DOLLEY MADISON: Born Dolley Payne in 1768, her second marriage to James Madison would raise her to prominence. During her life, she held social functions in Washington, unique due to invitations being granted to politicians of the major parties and worked to decrease political violence between opponents. Her political involvement led to her defining the role of the First Lady, though the name came later. She outlived her husband, and would eventually sell her husband’s papers during her widowhood. She passed away in 1849.
JAMES MADISON: Born in 1751, James Madison’s involvement in the Revolution, unlike many of his ‘Founding Father’ peers, was spent serving in the Second Continental Congress. After the war, he advocated for amending the Articles of Confederation, the first federal government document, and was one of the major figures at the Philadelphia Convention, where the Constitution was drafted. Like Hamilton, he penned several of the Federalist Papers. In Congress, he was heavily involved in drafting the Bill of Rights, and rose into position to run for President by 1808. His presidency is best known for the War of 1812 against Great Britain. He passed away in 1836.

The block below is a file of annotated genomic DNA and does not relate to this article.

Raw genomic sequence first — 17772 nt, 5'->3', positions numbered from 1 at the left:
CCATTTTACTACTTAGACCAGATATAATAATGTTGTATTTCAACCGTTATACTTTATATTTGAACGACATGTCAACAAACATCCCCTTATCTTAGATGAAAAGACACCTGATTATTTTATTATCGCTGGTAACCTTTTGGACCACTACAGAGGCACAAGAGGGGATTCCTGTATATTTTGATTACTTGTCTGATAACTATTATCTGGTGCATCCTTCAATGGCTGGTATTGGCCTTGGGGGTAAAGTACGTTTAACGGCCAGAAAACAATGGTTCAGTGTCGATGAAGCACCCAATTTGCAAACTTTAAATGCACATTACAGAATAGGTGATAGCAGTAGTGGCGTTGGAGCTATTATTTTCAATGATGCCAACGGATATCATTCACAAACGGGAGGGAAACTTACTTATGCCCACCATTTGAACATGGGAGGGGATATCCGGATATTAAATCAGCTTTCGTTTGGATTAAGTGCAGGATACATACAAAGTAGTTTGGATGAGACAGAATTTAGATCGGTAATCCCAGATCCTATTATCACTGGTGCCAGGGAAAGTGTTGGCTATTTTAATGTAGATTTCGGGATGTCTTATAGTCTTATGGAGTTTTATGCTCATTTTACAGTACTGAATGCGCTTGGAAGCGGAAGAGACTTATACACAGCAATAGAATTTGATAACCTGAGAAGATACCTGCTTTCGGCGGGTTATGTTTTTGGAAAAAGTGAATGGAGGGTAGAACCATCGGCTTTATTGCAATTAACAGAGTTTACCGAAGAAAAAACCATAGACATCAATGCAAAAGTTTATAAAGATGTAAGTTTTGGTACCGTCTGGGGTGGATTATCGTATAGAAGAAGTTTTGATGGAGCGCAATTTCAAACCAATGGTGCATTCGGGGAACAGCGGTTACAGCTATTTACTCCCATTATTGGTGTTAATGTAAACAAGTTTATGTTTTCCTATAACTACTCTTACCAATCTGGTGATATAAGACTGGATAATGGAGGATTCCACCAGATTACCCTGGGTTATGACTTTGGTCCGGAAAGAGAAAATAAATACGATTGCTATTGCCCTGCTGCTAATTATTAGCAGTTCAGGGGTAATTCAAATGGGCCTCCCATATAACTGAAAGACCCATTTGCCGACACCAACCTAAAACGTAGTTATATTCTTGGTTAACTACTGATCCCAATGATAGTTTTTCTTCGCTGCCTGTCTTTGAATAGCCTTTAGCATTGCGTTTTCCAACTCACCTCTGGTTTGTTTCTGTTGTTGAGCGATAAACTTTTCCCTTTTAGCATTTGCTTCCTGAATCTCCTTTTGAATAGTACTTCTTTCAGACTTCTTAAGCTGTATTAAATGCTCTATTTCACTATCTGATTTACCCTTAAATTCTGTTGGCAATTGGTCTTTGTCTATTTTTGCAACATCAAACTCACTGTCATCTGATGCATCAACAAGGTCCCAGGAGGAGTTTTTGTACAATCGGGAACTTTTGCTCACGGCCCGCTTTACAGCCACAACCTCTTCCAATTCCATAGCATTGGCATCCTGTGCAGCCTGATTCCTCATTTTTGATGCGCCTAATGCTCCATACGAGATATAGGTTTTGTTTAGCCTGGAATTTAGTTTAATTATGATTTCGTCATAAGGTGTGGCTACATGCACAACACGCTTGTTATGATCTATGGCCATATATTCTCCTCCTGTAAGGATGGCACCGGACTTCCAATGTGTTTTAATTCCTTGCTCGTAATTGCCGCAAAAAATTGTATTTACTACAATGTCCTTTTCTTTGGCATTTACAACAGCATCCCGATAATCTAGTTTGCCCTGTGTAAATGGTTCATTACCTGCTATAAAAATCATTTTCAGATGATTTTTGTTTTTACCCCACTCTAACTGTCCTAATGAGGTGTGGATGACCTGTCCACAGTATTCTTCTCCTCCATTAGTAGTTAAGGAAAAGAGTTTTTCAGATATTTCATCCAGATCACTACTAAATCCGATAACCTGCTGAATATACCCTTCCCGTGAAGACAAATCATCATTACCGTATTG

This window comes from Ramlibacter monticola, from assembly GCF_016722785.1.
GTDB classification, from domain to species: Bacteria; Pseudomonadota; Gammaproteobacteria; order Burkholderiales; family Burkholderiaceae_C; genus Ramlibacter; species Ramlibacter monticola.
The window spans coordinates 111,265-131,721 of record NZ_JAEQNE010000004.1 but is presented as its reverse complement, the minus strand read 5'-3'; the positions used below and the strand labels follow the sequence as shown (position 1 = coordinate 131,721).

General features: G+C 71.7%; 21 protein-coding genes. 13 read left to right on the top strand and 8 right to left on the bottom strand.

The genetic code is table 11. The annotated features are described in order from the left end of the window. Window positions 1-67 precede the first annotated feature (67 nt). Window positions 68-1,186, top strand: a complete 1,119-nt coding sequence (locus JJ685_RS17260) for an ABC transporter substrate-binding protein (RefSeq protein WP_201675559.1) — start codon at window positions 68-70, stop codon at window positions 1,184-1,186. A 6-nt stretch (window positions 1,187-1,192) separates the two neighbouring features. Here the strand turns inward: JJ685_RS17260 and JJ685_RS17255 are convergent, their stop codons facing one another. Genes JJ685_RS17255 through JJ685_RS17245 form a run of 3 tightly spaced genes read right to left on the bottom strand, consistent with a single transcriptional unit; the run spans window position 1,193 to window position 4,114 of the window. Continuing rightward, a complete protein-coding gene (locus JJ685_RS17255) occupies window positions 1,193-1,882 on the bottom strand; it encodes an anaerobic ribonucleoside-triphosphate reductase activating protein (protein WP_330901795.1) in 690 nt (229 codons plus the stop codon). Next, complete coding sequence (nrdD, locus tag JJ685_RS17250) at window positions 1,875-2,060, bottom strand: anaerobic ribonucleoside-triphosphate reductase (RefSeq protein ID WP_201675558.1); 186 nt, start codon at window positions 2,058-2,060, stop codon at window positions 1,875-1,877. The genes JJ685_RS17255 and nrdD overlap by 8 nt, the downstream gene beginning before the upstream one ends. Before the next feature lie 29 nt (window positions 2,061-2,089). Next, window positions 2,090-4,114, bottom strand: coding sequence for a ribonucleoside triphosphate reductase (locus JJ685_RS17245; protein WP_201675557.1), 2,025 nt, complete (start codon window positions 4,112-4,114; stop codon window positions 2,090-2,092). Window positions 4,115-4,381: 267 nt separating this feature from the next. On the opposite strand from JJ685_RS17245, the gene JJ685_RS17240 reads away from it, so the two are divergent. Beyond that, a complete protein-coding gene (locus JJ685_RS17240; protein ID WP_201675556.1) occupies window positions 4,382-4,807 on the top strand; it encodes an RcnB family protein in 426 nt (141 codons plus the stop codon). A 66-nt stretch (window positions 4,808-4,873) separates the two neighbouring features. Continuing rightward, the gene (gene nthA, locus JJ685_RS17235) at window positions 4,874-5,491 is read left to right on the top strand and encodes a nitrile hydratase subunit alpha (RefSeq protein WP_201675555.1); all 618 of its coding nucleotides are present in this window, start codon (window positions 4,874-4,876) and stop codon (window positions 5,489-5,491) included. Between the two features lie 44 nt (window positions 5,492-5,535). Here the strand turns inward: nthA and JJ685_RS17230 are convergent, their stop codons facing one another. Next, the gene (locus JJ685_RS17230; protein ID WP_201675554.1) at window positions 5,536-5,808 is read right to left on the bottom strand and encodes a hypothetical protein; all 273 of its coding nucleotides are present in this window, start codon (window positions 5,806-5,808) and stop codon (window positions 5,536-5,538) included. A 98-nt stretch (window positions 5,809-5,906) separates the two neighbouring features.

CHRISTA McAULIFFE: Born Sharon Christa Corrigan in 1948, Christa McAuliffe went into the field of teaching, despite growing up and being inspired by the Space Race around her. When President Reagan introduced the Teacher in Space program in 1984, she became one of over 11,000 applicants. Despite the odds, she was the one selected to become the first civilian to be sent into space by NASA in 1985, especially due to her status as an educator. After a year of training, she was assigned to the fateful Space Shuttle Challenger and along with six others, perished when the shuttle broke apart on January 28, 1986.
AUDIE MURPHY: Born in 1925, Audie Murphy grew up in a struggling sharecropper family. Thanks to the efforts of his older sister, he enlisted in the Army with falsified documents following the Pearl Harbor attack. He fought in the European Theater, primarily seeing action in Sicily, Italy, and France. By the end of the war, he had received every valor-related military combat award from the Army, along with French and Belgian awards. Following the war, he spent over twenty years as an actor, including playing himself in a dramatized version of his memoir. He died in a plane crash in 1971 and was later interned at Arlington National Cemetery.